chapter  7
14 Pages

Resistance Is Useful

Social Justice Teacher Education as an Affective Craft
WithLee Airton

Across North America, university-based teacher education programs make space in their curricula for what is variably referred to as diversity, equity, or social justice content. At work here are teacher educators: faculty, both tenure-stream and adjunct, many of whom connect their work to the broader field of social justice teacher education, or SJTE. In the introduction to their 2012 edited book Cultivating Social Justice Teachers: How Teacher Educators Have Helped Students Overcome Cognitive Bottlenecks and Learn Critical Social Justice Concepts, noted SJTE scholars Paul C. Gorski, Zenkov, Osei-Kofi, and Sapp (2012) include a second-person address. They effectively tell the reader—tell you, presumably an SJTE practitioner—about your own experience. The book’s title emphasizes the cognitive in a conciliatory reframing of student resistance to SJTE as learning-related and not necessarily “political.” However, the “cognitive bottleneck” they speak of is unfailingly, excessively affecting. Here is their address:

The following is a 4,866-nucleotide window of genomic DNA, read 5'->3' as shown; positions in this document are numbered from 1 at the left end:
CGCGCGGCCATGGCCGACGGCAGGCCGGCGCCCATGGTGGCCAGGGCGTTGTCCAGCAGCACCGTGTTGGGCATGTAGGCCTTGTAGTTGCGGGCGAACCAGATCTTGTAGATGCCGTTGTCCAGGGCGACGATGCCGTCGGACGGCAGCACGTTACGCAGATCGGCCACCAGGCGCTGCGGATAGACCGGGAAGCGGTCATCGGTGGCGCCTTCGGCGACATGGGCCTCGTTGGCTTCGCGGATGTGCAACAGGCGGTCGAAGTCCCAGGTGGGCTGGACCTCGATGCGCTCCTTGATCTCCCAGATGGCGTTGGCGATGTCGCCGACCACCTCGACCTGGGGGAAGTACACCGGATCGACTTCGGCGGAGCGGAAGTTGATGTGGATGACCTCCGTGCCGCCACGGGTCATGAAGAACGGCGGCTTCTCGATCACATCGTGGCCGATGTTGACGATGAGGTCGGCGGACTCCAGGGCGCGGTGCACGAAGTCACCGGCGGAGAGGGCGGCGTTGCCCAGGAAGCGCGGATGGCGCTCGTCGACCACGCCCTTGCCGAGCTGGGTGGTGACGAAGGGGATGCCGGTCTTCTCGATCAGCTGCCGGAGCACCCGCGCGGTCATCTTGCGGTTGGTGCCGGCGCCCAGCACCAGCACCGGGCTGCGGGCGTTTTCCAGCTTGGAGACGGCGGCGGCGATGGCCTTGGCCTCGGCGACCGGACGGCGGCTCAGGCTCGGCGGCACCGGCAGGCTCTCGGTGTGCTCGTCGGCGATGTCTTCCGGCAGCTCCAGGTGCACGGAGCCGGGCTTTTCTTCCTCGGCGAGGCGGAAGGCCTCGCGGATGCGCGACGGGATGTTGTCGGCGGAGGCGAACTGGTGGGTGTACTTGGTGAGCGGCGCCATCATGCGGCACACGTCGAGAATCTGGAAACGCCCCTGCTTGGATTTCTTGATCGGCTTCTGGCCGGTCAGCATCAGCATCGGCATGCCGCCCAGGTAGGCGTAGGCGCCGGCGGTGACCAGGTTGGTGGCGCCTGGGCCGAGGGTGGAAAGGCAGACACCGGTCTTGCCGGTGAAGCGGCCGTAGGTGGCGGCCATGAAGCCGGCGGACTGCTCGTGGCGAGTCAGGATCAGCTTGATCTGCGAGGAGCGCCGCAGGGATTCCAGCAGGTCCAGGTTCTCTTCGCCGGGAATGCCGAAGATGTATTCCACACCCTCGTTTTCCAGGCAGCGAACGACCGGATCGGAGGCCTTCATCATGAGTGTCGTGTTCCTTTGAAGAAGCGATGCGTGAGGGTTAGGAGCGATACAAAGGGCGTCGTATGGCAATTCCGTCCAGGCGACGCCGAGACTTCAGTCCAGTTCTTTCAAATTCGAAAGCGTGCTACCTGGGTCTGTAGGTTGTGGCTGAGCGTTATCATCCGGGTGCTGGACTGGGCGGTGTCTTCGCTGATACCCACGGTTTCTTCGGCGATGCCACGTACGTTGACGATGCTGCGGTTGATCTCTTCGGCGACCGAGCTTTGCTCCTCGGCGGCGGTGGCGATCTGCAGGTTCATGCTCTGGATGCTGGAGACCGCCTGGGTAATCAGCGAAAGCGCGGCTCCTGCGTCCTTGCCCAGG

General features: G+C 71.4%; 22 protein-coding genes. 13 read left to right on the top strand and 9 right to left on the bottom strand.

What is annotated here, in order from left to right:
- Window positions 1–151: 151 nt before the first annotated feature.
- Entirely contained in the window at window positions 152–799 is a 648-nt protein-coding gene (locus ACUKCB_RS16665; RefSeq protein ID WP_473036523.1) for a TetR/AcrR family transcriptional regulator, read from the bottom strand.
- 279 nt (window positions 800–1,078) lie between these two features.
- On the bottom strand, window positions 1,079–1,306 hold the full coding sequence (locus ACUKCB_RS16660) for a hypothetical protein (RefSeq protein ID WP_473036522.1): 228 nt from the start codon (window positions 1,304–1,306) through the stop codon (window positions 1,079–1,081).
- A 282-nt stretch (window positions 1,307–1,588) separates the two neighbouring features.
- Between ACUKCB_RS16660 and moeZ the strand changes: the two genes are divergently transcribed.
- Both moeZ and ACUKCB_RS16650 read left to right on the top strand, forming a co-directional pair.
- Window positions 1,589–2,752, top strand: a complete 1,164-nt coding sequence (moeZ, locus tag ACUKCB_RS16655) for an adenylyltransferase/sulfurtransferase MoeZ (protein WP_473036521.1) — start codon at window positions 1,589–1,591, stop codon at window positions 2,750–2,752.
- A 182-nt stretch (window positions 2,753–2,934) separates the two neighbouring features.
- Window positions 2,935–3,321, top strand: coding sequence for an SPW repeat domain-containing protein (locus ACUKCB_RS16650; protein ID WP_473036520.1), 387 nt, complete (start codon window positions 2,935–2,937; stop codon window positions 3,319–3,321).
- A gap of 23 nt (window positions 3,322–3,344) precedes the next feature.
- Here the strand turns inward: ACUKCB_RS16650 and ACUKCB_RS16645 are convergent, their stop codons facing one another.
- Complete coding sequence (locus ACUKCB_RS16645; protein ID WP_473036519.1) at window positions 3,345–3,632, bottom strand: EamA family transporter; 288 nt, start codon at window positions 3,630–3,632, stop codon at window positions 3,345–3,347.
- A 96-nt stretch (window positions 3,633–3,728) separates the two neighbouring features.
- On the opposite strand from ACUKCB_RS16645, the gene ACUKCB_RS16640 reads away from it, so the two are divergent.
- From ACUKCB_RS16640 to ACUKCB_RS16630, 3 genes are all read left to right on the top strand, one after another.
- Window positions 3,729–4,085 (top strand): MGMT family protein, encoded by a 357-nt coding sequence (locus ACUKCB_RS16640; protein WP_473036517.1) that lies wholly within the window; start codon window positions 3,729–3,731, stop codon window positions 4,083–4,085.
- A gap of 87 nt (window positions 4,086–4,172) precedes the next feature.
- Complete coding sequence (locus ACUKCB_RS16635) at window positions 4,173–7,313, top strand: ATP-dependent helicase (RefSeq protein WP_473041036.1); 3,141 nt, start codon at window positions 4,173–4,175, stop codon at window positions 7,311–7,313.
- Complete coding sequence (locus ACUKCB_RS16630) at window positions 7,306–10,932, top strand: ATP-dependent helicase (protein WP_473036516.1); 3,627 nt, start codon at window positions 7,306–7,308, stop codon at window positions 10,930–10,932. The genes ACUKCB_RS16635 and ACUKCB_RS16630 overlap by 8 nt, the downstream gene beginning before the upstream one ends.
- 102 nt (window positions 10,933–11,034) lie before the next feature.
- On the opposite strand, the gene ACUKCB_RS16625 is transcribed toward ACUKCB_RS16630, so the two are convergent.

Making matters all the more challenging, every semester some of your students resist outright any conversation suggesting that [for example] lesbian, gay, bisexual, transgender, or queer people experience bias or oppression, at all, or that their experiences belong in a conversation about “diversity,” “multiculturalism,” or “social justice.” Others argue on misinformed scientific or even religious grounds that heterosexuality is normal, so it only makes sense that anything other than heterosexuality would be deemed abnormal, if not deviant. And every week you fight the temptation to interpret these responses as hostile or judgmental. You have turned to colleagues in search of pedagogical strategies only to learn that the challenge you face is a common one; you turn to the research literature and find, in fact, that the challenge is well-documented there.

(pp. 1–2) 95Although the last sentence lends a universal quality to these experiences, the “you” address does most of the heavy lifting. In other words, student resistance is so universal in SJTE that it can be said of people whom the editors have never met, in places they have never been. It is produced here as seemingly quintessential, as is the desire to find the means of preventing this problem.